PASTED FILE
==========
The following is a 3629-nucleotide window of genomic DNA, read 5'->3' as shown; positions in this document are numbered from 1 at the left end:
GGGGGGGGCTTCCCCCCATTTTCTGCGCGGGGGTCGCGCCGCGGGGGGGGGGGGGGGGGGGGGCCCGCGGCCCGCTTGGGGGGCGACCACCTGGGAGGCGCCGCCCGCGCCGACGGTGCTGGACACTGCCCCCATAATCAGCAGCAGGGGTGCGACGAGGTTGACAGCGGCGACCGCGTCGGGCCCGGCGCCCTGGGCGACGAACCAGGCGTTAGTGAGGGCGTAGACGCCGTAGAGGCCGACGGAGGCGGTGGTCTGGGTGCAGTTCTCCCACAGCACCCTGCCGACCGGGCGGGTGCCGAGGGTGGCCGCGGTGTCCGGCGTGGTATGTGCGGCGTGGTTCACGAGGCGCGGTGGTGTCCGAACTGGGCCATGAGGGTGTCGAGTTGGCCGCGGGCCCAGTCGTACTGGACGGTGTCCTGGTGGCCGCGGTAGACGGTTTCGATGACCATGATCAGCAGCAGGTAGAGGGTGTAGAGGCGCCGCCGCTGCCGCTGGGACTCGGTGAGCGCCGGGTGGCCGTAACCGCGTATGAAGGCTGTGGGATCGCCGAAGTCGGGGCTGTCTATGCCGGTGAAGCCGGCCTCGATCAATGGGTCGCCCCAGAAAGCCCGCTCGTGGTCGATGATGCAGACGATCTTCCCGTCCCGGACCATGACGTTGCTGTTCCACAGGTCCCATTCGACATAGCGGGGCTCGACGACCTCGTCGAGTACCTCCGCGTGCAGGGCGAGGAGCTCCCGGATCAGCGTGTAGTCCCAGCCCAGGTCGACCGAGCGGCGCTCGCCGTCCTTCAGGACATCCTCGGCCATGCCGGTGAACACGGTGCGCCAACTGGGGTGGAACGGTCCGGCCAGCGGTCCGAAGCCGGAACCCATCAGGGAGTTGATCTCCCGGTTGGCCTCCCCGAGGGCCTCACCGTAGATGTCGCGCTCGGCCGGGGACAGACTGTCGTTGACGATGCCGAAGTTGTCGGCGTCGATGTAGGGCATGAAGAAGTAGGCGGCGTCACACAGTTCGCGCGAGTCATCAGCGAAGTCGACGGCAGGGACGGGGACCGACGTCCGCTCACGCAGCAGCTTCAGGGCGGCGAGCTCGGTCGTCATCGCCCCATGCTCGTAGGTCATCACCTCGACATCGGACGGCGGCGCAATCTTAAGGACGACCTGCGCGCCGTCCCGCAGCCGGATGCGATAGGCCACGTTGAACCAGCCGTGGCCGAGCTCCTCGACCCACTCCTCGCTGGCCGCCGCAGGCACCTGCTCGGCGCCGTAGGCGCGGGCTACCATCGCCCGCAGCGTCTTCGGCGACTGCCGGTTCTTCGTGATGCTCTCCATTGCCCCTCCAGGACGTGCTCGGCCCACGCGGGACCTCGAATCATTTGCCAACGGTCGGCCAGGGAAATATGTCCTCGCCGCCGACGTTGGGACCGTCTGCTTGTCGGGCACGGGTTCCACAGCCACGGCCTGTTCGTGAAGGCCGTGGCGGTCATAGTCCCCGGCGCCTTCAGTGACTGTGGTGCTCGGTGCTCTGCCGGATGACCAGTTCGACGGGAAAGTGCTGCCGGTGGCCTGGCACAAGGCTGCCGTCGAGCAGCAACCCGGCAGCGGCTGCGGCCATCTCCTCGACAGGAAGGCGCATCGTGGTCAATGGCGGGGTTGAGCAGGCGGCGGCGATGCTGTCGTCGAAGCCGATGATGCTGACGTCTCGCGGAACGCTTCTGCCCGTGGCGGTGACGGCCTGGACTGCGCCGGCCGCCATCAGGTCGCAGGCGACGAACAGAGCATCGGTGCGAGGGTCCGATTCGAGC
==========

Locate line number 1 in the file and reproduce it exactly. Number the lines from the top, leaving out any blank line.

The following is a 3629-nucleotide window of genomic DNA, read 5'->3' as shown; positions in this document are numbered from 1 at the left end: